Issue: Whether Alleged Compliance with Industry Standards Precludes Claim for Punitive Damages.
|Area of Law:||Litigation & Procedure, Personal Injury & Negligence|
|Keywords:||Punitive damages; Compliance with industry standards|
|Cited Statutes:||Restatement (Second) Torts § 288C|
No case was found that held that compliance with industry or government standards is irrelevant and/or inadmissible on the punitive damages issue. On the other hand, there are many cases that hold that, although compliance with standards is relevant, it is not determinative and does not bar the award of punitive damages.
Gryc v. Dayton-Hudson Corp., 297 N.W.2d 727, 733-34 (Minn. 1980) (even though product complied with test mandated by federal regulation, court held that “while compliance with this test may be relevant to the issue of punitive damages, it does not preclude such an award as a matter of law”; court deemed significant the fact that there was no proof that the test itself was valid and noted that “the test was adopted as a result of industry influence and, therefore, served to protect the textile industry rather than the public”).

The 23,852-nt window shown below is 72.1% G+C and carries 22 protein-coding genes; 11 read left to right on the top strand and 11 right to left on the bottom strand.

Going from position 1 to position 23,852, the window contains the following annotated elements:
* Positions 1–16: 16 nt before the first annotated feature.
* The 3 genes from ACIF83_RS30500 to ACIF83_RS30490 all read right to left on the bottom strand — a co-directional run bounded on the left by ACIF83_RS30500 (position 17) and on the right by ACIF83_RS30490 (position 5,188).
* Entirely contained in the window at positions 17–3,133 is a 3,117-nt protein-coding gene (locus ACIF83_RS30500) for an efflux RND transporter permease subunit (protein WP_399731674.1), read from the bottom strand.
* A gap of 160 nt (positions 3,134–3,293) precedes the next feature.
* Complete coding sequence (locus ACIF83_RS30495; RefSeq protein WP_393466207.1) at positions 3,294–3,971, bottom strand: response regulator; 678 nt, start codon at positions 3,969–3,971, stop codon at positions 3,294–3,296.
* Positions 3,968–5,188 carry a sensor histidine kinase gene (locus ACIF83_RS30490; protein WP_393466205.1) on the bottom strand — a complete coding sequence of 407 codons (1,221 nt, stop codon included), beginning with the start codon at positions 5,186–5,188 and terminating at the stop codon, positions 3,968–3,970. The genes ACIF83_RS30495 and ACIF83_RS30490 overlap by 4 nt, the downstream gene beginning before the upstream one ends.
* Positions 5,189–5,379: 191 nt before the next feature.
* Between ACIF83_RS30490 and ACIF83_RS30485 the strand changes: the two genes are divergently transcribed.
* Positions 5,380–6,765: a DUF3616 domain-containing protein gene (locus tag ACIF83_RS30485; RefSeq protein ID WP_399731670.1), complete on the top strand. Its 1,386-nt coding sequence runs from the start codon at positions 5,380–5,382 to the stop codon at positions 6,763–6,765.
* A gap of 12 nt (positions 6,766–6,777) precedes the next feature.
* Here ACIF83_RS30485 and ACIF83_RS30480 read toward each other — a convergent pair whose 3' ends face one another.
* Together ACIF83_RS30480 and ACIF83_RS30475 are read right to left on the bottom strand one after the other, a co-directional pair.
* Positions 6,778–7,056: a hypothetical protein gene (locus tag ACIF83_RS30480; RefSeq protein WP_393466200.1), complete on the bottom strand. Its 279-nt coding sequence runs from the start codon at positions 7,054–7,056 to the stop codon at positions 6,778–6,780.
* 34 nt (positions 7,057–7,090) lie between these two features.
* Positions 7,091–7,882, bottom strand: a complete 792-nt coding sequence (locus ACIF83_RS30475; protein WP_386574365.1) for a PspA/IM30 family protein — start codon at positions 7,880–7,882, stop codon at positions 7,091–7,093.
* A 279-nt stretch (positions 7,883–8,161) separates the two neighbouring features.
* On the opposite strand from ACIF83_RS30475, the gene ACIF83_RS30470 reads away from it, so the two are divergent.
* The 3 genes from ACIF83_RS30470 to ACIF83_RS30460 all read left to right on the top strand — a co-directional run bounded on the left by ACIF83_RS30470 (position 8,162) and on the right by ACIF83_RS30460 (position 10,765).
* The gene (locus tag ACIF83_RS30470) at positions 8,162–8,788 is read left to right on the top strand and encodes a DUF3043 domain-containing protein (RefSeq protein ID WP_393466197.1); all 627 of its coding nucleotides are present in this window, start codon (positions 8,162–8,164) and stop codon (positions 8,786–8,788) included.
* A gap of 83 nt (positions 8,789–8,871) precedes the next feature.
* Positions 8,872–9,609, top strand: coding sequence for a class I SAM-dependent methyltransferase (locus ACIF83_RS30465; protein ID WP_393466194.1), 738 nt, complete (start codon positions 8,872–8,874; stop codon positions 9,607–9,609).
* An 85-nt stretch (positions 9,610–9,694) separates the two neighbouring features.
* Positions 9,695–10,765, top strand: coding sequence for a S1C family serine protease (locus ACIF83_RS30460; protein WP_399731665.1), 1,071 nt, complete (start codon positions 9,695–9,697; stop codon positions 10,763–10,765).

O’Gilvie v. Int’l Playtex, Inc., 821 F.2d 1438, 1446 (10th Cir. 1987) (“[C]ompliance with the FDA standard is not dispositive under Kansas law if a reasonable manufacturer would have done more. Under these circumstances, compliance with the FDA regulations does not preclude punitive damages when there is evidence sufficient to support a finding of reckless indifference to consumer safety.”).
Silkwood v. Kerr-McGee Corp., 769 F.2d 1451, 1458 (10th Cir. 1985) (“[U]nder Oklahoma law substantial compliance with a regulatory scheme does not bar the award of punitive damages.”).
Maxey v. Freightliner Corp., 665 F.2d 1367, 1376 (5th Cir. 1982) (Texas […]